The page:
Omaha to have a Big Congress of Music



PREPARATIONS for the national congress of musicians to be held In Omaha during the progress of the Transmississippi and International Exposition have progressed far enough to render it possible to submit an outline of the work. The congress will begin Its sessions Thursday, June 30, and will close Monday, July 4. The days will be devoted to essays and recitals, the evenings to concerts. The exposition has placed at the disposal of the bureau of education for these concerts the Thomas Orchestra and the Auditorium in the exposition grounds.

As the first step in the organization of the congress the bureau of education appointed Homer Moore chairman of the executive committee of the congress, and authorized him to select six prominent authorities to assist him In his work. The men named were: Louis C. Eisen, Boston; Gerritt Smith, Now York; William H. Sherwood, Chicago; Ad. M. Foerster, Pittsburg, Ernst R. Kroeger, St. Louis, and John C. Fillmore, California. Mr. Elson is musical editor of the Boston Advertiser. Mr. Sherwood Is characterized as "America's greatest pianist," and Is also a composer of marked ability. Mr. Foerster is especially sucessful [sic.] In compositions in the classical forms. Mr. Kroeger Is pianist and composer, the director of a fine music school and a writer upon musical subjects. Mr. Fillmore is a specialist in the department of Indian ethnology which pertains to music, and Is one of the best-known original investigators In that domain in the world. Dr. Gerrit Smith is one of the leading organists and composers in the world.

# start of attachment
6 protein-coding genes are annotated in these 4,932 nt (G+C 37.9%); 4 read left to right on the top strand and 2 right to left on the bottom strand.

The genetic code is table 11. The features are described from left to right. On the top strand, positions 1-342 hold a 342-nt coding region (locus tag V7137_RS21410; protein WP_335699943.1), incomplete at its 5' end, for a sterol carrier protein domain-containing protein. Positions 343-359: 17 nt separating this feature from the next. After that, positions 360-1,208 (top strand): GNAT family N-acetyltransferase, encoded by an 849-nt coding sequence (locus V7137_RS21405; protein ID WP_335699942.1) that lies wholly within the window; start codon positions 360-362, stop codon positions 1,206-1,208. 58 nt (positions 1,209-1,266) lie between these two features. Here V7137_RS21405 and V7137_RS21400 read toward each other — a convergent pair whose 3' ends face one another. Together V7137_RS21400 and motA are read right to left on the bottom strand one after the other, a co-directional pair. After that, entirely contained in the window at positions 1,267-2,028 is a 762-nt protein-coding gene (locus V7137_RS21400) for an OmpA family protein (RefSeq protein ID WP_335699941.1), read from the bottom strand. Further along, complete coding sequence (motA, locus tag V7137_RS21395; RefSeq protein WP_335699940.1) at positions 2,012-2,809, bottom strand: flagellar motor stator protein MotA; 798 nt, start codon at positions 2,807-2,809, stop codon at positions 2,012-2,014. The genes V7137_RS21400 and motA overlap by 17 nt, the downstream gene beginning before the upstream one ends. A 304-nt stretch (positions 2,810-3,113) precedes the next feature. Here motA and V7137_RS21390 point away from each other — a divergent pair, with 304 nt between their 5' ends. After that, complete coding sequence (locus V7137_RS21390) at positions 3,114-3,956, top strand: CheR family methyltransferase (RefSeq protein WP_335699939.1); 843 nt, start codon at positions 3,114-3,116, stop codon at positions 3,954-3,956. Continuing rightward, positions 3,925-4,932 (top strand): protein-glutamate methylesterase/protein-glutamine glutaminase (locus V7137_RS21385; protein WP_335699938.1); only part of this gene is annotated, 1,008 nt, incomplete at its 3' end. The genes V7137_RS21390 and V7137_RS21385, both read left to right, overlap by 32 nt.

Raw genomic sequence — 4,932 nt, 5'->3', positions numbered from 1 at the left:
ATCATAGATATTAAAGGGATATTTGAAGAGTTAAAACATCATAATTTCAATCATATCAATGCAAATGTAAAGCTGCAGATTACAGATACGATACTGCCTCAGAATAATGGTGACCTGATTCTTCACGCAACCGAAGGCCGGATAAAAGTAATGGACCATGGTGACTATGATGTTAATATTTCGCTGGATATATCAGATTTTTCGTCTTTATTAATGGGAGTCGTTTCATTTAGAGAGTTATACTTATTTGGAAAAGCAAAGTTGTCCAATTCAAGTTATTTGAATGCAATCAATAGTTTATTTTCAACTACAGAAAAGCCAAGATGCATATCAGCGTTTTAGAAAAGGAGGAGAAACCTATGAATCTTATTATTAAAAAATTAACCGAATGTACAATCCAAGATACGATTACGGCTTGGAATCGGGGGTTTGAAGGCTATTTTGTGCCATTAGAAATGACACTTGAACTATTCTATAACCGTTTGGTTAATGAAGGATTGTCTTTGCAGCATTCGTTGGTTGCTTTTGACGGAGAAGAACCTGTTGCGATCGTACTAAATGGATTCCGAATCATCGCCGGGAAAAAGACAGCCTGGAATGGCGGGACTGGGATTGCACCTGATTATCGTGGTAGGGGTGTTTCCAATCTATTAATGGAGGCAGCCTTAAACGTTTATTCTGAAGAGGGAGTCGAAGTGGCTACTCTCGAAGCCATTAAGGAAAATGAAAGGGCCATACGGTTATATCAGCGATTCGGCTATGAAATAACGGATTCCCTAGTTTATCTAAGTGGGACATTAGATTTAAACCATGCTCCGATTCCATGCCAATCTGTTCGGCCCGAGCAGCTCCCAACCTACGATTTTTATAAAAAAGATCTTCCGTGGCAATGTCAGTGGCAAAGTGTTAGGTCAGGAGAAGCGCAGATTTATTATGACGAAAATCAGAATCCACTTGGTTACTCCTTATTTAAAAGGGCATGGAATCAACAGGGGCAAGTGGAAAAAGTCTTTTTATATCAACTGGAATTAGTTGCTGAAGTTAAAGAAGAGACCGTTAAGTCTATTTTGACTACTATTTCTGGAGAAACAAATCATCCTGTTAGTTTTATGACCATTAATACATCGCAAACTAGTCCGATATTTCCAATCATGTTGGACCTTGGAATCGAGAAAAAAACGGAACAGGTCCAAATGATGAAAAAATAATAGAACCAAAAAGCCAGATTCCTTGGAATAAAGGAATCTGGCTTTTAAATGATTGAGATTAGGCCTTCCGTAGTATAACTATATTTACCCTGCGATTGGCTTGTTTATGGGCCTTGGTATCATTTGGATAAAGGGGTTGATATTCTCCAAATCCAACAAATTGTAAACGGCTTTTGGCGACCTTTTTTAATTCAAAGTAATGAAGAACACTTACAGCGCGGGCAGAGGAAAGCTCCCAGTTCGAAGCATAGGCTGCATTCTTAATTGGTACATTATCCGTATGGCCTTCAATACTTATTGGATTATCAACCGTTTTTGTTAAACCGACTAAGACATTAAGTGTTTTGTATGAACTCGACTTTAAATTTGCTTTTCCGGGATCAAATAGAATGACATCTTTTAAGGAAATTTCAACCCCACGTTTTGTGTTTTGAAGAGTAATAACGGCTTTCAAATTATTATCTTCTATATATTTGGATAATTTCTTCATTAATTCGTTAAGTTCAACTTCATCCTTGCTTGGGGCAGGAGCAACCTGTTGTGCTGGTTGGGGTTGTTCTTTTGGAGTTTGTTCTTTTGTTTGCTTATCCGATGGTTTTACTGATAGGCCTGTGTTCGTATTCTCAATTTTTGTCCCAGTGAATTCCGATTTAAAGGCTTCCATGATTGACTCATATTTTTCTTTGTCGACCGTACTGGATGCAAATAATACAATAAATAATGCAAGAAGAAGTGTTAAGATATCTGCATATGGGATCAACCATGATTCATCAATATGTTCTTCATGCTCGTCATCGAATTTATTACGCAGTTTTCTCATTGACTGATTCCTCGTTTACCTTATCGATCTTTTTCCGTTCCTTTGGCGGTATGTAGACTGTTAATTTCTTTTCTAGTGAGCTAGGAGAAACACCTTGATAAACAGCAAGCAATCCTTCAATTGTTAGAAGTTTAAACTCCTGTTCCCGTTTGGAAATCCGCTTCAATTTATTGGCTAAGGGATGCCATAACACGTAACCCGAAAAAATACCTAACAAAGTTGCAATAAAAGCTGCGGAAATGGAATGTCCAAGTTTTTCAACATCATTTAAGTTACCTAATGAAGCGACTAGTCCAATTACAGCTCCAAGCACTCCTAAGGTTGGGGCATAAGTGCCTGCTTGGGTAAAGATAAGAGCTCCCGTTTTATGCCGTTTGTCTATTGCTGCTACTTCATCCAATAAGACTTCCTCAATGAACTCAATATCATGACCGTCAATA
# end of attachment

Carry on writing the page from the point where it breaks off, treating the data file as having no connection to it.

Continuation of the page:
The programme for each day Includes four essays upon carefully selected subjects, two recitals and an evening concert. Among the subjects and their expounders already mentioned are the following: "The Beautiful In Music and In Nature," Johannes Wolfram of Cleveland; "The Piano and Emotion," Constantine Sternberg of Philadelphia; "The Relativity of Tones," A. J. Goodrich of Chicago; "Our National Music," Louis C. Eisen of Boston; "Music In the Public Schools," N. Coe Stewart of Cleveland; "Music as a Factor in an American Education," George C. Gow, Vassar College; "The Harmonic Basis of Indian Music," John C. Fillmore of Claremont, Cal.; "Indian Music and Ethnology," Miss Alice C. Fletcher of Washington, D. C.; "The Influence Upon Music of Greek and German Mythology," John C. Can Cleave, Chicago; "Music and the Development of Child Individuality," William L. Tomlins, Chicago, and "The Soul of Beethoven's Music," Albert Ross Parsons, New fork.

The following Is a partial list of the soloists who will he heard during the progress if the congress at its recitals and concerts:


Miss Jennie Dutton, New York.

Miss Amanda Vierheller, Pittsburg.

Mme. Regna Linne, Chicago.

Mrs. Martin Cahn, Omaha.

Miss Anna Metcalf, St. Louis.


Barry J. Follows, New York.


Gerrit Smith, New York.


William H. Sherwood, Chicago.

Miss Georgia Kober, Chicago.

Ernst R. Kroeger, St. Louis.

Joseph Gahm, Omaha.


Bernhard Listemann, Chicago.

Franz Adelman, Omaha.

Hans Albert, Omaha.